on my hands that I can't identify. I missed the sunscreen on one ear lobe
and it was lobster red. My legs and back have signed a pact to keep me
from getting out of any chair.
Did it work? Not the way everyone thinks when they see these kinds of
clinics. He's not suddenly braver. He's not bombproof. He's
the same horse he was three days ago. What changed is my level of
confidence and his response to my pressure. We kept facing things and
making it clear that saying yes was the right response. By the end, I
could feel him fighting me less, trusting that it was going to be okay because
I said it would be. I felt him suck back from something, but then push
forward when I closed my calves. He will still spook and startle, but
we've practiced it so many times that I'm confident I can manage it within two
steps and we can move on with our lives. It's not something I have to
fear and try to prevent. I got this horse through smoke and fire and
teeter-totters, we can manage the outside of a show ring.
We have a lot left to do. I need to be able to keep him on task while
also having him in that 'up' frame of mind. I need a couple hundred more
reps so he stops considering fighting me. I need to be ready to stop that
bully behavior dead every time it's offered. I need to acknowledge that
behavior for what it is. I told him to do something and he threw a
fit. That wasn't about fear. He pushed drunks off that car with the
siren blaring, he wasn't scared of it. He just didn't feel like working
anymore and figured he'd try to scare me out of it. He failed.
This instructor does clinics all over the country. If you want to
experience just what you and your horse can handle, sign up. Do not expect
him to cater to your special pony's needs or your concerns. You will be
thrown into the fire. Literally. The more your horse hates it, the
more he'll do it. He's not at all rough and has the patience of a saint,
but he also does not mess around. He didn't even warn us when he started
the first fire. He did scale things back when it was too much for the
horses, he doesn't want them to fail. But he doesn't back off due to
spooking and snorting and bolts. That makes him laugh and do it
again. He would yell 'loser!' every time a horse did something they
didn't want to do. There were many jokes about his favorite thing on a
horse being mustard and mayo. He's gruff and not concerned with being
politically correct. I had to utterly ignore the entire lesson on using
the reins since it started with 'whoever came up with that outside rein
nonsense was an idiot'. But his goal is to get a horse to march toward a
rioting crowd, not to get a perfect circle in the sandbox.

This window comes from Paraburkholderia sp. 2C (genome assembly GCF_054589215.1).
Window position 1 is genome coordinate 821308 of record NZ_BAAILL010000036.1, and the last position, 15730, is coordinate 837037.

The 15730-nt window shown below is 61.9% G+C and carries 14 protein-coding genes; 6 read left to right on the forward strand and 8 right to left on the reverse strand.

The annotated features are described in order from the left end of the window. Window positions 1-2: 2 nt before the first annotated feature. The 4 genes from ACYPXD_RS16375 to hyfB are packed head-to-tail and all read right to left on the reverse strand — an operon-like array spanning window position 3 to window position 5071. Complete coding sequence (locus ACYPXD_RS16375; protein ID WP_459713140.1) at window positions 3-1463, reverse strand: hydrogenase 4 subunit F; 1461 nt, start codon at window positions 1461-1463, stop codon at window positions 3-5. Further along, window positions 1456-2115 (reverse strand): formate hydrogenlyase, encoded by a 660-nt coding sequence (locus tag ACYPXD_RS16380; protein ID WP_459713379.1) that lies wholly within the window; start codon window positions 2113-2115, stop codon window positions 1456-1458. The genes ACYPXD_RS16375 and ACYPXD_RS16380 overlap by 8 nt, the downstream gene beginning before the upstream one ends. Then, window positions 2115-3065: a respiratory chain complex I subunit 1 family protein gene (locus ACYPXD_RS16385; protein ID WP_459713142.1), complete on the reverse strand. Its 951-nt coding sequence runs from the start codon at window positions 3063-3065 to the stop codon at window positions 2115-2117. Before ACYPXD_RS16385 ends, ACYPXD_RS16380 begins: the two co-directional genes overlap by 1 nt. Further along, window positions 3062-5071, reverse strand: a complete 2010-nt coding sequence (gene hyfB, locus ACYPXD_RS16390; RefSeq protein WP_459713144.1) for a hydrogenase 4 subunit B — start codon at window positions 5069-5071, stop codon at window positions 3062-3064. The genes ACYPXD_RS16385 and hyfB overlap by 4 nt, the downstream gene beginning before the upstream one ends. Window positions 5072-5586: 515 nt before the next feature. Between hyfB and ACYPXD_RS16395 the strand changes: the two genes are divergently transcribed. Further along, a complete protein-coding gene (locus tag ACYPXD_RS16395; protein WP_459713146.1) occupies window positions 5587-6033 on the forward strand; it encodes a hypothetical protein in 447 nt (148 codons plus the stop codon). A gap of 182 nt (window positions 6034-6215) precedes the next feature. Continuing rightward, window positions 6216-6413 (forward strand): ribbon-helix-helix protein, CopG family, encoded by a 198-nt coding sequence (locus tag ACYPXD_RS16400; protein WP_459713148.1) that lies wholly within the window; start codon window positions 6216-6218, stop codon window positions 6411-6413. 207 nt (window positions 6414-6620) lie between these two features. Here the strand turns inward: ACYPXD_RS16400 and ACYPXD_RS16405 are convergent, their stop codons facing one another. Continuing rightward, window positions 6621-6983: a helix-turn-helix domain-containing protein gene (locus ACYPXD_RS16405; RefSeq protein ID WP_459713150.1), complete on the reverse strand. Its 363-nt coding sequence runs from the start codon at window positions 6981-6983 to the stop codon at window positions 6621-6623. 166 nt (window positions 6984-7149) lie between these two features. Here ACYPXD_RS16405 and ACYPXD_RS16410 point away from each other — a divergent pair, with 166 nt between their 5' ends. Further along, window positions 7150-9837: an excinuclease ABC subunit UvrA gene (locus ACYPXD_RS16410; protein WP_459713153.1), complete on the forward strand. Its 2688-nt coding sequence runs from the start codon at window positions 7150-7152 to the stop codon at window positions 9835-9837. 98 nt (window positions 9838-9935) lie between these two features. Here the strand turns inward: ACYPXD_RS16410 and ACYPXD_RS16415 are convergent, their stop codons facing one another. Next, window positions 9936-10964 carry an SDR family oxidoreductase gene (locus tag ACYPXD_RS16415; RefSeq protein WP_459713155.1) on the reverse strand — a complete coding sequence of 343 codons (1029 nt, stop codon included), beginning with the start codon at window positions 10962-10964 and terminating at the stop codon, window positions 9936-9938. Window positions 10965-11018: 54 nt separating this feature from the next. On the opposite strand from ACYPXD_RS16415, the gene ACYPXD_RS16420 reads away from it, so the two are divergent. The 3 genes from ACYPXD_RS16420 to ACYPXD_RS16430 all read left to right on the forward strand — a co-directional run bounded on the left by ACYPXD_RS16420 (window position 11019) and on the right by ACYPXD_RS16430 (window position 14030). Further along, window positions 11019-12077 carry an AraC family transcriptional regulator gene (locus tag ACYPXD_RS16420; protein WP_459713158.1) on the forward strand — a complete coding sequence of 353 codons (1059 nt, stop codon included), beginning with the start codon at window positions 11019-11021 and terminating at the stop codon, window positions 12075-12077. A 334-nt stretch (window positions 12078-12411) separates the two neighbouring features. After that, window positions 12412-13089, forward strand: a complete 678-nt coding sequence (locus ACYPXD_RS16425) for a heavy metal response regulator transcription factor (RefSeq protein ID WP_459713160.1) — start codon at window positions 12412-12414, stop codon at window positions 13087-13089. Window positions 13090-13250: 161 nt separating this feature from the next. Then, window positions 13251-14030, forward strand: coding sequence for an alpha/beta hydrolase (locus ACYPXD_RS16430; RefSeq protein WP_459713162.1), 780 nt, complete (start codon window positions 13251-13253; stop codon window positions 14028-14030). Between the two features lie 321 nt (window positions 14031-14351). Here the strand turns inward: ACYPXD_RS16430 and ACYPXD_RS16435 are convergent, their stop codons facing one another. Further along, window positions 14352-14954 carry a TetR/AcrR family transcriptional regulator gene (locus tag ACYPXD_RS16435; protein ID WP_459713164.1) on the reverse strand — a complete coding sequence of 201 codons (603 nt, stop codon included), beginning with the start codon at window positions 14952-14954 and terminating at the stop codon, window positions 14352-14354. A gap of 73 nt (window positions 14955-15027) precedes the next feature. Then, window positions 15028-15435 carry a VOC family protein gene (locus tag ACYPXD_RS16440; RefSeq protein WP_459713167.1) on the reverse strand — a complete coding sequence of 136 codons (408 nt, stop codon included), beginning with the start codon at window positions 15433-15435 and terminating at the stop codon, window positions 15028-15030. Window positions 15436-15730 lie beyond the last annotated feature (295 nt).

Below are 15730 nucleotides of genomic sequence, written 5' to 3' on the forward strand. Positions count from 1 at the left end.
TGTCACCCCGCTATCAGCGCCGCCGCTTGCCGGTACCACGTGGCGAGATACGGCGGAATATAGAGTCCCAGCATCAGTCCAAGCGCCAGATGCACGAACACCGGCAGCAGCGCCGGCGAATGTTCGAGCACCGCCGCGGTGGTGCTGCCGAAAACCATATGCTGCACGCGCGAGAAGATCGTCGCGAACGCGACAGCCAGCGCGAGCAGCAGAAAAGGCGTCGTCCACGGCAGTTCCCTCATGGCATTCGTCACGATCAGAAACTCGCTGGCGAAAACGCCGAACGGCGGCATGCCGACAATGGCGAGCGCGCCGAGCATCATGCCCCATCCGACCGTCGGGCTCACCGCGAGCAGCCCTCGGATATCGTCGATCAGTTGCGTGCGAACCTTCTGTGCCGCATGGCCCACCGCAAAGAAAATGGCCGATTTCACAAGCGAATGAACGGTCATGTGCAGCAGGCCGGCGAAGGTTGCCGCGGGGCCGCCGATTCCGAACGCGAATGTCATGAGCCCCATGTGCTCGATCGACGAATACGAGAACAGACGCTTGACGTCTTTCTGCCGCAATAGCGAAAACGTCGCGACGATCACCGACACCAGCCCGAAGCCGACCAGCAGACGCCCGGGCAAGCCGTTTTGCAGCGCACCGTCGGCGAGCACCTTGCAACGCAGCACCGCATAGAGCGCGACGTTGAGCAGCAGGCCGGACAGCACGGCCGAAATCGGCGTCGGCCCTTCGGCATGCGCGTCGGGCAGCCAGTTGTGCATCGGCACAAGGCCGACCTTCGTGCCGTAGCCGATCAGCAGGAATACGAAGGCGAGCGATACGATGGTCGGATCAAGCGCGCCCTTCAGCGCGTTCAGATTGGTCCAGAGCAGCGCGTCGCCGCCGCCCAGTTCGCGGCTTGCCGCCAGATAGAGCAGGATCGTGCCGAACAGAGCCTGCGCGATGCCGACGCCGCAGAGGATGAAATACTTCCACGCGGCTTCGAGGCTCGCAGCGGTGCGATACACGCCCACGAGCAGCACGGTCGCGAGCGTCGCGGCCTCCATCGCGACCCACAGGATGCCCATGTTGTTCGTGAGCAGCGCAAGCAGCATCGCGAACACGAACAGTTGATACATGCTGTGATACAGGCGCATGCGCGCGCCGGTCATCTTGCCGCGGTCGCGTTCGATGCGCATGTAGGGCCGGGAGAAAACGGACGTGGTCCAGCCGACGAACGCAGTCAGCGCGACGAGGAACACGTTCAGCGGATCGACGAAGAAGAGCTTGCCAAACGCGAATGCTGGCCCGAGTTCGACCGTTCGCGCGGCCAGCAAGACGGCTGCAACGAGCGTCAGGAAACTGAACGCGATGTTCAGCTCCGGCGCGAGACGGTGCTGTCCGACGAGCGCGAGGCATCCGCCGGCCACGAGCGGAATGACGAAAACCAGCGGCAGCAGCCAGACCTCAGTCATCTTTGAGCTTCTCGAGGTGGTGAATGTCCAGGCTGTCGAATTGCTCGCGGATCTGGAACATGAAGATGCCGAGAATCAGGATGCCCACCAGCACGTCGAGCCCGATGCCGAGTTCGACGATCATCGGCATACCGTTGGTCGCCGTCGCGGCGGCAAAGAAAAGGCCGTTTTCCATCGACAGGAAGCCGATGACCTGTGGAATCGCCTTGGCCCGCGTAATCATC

Will I do it again? I don't know. I'm exhausted, physically and
mentally. I will be doing serious business desensitization at the barn to
keep up with this work. I don't know if I could go back to the clinic now
that I know what I'm in for. Do I recommend it? Not to the faint of
heart or anyone genuinely afraid of their horse or riding. If you've
already ridden your horse's spooks and know you can manage it (you don't have
to like it), then yes. Do it once. Plan on the clinic running longer than
expected (1.5 to 2 hours longer) and being in the saddle for the majority of
the time. Plan on being exhausted. Plan on learning to laugh when
the mad man with the gasoline can says 'and now we make it fun!'. Do not
expect him to cater to your horse's insecurities. He will spot them, target
them, and beat on them relentlessly. Expect off color jokes and
statements like 'damn, I hate horses, you couldn't give me one'. 'People
think I love horses since I train 'em. They've never seen what I do to
'em.' Again, not cruel or rough, just finds their spooking
hilarious. He thinks petting horses is stupid and told me my problem was
that I talk to my horse too much. So don't go in expecting a lot of
supportive commentary. He'll make comments about you petting your horse
too much, but he won't try to stop you or make it into an issue.
Go into it with the expectation that you will come out the other side a
different rider and you won't be disappointed. I've been desensitized
more than my horse. I know I can stop my horse in his loose ring snaffle
within two steps even when a fire suddenly springs up in front of him. I
know he can manage being in a crowd.
have a tool to manage his temper tantrums. I don't need to use kid gloves
with my horse. I know he can handle more and so can I.